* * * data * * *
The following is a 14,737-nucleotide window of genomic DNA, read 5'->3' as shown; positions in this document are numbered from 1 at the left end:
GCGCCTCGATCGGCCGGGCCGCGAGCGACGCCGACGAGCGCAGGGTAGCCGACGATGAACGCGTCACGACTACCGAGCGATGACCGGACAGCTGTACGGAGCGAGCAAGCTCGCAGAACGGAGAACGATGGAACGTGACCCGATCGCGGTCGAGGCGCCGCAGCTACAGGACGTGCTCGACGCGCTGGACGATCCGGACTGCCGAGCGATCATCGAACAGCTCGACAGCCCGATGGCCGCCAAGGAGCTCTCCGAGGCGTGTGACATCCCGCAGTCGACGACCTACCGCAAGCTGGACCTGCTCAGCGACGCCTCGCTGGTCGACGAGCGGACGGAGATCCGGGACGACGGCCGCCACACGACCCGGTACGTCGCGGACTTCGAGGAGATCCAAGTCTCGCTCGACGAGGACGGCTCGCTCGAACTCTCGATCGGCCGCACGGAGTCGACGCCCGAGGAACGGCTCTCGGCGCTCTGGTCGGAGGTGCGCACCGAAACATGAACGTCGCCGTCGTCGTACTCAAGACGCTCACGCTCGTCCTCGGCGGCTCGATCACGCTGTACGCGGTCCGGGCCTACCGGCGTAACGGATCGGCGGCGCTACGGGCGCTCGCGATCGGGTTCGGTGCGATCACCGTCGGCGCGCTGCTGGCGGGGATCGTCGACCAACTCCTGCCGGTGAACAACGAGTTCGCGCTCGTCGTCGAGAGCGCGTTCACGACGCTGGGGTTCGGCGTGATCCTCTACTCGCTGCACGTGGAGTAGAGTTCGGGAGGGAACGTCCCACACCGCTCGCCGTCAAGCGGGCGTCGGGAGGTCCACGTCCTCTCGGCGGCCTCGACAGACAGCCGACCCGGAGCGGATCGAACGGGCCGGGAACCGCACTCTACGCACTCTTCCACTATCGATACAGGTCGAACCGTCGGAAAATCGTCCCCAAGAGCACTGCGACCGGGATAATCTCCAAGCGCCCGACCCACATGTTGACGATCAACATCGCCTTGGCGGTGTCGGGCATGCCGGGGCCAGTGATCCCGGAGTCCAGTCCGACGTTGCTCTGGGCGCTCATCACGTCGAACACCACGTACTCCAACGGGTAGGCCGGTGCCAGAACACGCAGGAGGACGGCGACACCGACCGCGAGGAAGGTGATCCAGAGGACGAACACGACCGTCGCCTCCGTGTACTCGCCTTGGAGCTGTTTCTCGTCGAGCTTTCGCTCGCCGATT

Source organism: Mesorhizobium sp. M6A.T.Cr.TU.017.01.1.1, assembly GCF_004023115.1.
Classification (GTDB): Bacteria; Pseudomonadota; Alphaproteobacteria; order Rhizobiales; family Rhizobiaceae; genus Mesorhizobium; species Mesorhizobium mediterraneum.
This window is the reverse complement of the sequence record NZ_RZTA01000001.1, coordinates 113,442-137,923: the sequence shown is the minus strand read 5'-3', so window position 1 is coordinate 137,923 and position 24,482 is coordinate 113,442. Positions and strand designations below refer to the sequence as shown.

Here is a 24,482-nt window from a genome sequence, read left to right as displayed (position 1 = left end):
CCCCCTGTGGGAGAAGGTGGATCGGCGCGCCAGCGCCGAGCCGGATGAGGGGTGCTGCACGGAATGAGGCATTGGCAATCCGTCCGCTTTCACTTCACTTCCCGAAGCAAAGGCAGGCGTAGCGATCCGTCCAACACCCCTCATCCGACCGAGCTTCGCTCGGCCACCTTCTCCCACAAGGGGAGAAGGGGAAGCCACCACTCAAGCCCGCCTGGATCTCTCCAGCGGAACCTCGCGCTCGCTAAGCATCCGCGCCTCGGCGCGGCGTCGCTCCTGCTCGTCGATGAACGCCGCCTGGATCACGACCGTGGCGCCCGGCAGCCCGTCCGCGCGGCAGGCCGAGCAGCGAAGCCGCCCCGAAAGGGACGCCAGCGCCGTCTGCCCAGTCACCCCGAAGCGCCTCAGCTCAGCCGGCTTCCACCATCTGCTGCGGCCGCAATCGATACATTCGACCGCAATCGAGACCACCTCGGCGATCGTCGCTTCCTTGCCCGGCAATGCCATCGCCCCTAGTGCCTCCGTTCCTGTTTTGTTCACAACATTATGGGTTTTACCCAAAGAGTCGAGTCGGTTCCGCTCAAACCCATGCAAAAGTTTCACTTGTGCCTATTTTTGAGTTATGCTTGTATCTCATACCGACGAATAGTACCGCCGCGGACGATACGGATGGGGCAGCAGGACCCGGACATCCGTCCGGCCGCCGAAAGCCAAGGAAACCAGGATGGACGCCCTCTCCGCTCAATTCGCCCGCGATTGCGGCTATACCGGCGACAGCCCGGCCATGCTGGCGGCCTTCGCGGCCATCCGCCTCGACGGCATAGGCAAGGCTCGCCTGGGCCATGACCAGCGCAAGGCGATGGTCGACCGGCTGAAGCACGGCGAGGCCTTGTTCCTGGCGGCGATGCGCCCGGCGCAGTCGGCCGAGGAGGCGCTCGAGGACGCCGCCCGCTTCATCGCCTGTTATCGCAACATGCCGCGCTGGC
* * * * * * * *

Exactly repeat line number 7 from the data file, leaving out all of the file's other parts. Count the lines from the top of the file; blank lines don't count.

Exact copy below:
CCCCCTGTGGGAGAAGGTGGATCGGCGCGCCAGCGCCGAGCCGGATGAGGGGTGCTGCACGGAATGAGGCATTGGCAATCCGTCCGCTTTCACTTCACTTCCCGAAGCAAAGGCAGGCGTAGCGATCCGTCCAACACCCCTCATCCGACCGAGCTTCGCTCGGCCACCTTCTCCCACAAGGGGAGAAGGGGAAGCCACCACTCAAGCCCGCCTGGATCTCTCCAGCGGAACCTCGCGCTCGCTAAGCATCCGCGCCTCGGCGCGGCGTCGCTCCTGCTCGTCGATGAACGCCGCCTGGATCACGACCGTGGCGCCCGGCAGCCCGTCCGCGCGGCAGGCCGAGCAGCGAAGCCGCCCCGAAAGGGACGCCAGCGCCGTCTGCCCAGTCACCCCGAAGCGCCTCAGCTCAGCCGGCTTCCACCATCTGCTGCGGCCGCAATCGATACATTCGACCGCAATCGAGACCACCTCGGCGATCGTCGCTTCCTTGCCCGGCAATGCCATCGCCCCTAGTGCCTCCGTTCCTGTTTTGTTCACAACATTATGGGTTTTACCCAAAGAGTCGAGTCGGTTCCGCTCAAACCCATGCAAAAGTTTCACTTGTGCCTATTTTTGAGTTATGCTTGTATCTCATACCGACGAATAGTACCGCCGCGGACGATACGGATGGGGCAGCAGGACCCGGACATCCGTCCGGCCGCCGAAAGCCAAGGAAACCAGGATGGACGCCCTCTCCGCTCAATTCGCCCGCGATTGCGGCTATACCGGCGACAGCCCGGCCATGCTGGCGGCCTTCGCGGCCATCCGCCTCGACGGCATAGGCAAGGCTCGCCTGGGCCATGACCAGCGCAAGGCGATGGTCGACCGGCTGAAGCACGGCGAGGCCTTGTTCCTGGCGGCGATGCGCCCGGCGCAGTCGGCCGAGGAGGCGCTCGAGGACGCCGCCCGCTTCATCGCCTGTTATCGCAACATGCCGCGCTGGC